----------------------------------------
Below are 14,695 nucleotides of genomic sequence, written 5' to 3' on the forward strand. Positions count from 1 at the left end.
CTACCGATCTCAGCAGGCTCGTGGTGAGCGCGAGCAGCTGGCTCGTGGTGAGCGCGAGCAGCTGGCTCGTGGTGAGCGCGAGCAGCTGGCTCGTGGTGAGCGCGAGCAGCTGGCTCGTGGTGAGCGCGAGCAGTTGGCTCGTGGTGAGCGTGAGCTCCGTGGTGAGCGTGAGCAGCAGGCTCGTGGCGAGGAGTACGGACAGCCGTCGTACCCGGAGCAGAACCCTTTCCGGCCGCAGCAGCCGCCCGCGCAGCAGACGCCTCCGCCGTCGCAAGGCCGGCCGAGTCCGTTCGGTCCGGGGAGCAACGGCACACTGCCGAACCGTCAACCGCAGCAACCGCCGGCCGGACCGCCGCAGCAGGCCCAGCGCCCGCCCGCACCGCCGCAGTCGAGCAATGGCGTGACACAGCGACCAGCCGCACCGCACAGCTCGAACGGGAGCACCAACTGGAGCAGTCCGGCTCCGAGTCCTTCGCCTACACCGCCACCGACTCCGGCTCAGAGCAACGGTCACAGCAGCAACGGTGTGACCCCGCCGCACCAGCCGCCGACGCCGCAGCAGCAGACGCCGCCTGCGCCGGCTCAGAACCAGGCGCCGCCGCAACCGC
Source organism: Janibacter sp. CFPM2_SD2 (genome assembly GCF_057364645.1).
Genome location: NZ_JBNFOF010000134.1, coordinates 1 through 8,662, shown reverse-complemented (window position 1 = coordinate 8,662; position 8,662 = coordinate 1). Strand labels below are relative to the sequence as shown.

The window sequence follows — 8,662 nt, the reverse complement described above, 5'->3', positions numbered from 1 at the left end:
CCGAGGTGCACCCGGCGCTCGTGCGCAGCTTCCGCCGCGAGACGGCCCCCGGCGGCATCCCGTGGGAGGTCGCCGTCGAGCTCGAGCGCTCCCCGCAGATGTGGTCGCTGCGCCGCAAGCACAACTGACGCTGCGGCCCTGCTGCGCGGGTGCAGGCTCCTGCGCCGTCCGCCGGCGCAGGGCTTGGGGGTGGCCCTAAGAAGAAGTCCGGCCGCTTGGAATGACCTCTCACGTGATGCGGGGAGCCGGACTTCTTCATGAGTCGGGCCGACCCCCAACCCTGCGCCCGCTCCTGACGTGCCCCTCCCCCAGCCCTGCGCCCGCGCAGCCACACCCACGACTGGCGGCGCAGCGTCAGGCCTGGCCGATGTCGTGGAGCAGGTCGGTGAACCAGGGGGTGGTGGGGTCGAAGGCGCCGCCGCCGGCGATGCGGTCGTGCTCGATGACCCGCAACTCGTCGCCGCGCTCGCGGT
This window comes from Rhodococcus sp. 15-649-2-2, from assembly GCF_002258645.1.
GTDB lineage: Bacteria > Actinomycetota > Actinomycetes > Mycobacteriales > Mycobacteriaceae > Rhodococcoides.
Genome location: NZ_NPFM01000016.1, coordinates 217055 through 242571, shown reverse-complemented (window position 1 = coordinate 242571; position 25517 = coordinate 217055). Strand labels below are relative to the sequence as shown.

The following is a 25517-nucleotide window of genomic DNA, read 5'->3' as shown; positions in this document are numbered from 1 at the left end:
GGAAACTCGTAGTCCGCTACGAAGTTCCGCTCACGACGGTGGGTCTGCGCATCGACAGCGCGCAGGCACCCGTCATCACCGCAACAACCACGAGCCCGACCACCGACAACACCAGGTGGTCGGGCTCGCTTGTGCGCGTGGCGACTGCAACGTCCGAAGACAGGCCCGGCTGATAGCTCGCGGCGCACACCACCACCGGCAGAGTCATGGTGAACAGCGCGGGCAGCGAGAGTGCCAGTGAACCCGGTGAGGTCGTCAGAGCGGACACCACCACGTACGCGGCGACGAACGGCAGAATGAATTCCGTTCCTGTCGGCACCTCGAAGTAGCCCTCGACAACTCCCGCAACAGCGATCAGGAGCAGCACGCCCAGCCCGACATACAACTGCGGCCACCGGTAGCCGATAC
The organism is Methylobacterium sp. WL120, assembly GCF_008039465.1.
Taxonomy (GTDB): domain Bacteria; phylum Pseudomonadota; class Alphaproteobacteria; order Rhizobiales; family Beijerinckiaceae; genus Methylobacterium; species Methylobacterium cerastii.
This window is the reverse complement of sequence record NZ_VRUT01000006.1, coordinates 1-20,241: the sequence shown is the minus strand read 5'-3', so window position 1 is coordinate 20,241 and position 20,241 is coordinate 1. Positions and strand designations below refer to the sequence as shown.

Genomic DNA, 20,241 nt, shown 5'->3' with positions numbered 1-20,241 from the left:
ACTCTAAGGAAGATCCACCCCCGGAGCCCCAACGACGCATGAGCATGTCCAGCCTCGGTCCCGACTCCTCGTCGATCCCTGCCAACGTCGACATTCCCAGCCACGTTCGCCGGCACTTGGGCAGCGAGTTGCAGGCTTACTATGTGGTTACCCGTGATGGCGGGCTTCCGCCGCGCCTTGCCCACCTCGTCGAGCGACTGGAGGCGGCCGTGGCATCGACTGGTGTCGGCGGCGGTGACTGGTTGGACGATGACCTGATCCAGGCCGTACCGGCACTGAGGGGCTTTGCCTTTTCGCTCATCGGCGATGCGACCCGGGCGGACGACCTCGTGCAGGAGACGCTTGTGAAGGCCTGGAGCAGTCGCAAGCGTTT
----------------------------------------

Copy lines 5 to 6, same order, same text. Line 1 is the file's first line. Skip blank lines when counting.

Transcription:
The window sequence follows — 8,662 nt, the reverse complement described above, 5'->3', positions numbered from 1 at the left end:
CCGAGGTGCACCCGGCGCTCGTGCGCAGCTTCCGCCGCGAGACGGCCCCCGGCGGCATCCCGTGGGAGGTCGCCGTCGAGCTCGAGCGCTCCCCGCAGATGTGGTCGCTGCGCCGCAAGCACAACTGACGCTGCGGCCCTGCTGCGCGGGTGCAGGCTCCTGCGCCGTCCGCCGGCGCAGGGCTTGGGGGTGGCCCTAAGAAGAAGTCCGGCCGCTTGGAATGACCTCTCACGTGATGCGGGGAGCCGGACTTCTTCATGAGTCGGGCCGACCCCCAACCCTGCGCCCGCTCCTGACGTGCCCCTCCCCCAGCCCTGCGCCCGCGCAGCCACACCCACGACTGGCGGCGCAGCGTCAGGCCTGGCCGATGTCGTGGAGCAGGTCGGTGAACCAGGGGGTGGTGGGGTCGAAGGCGCCGCCGCCGGCGATGCGGTCGTGCTCGATGACCCGCAACTCGTCGCCGCGCTCGCGGT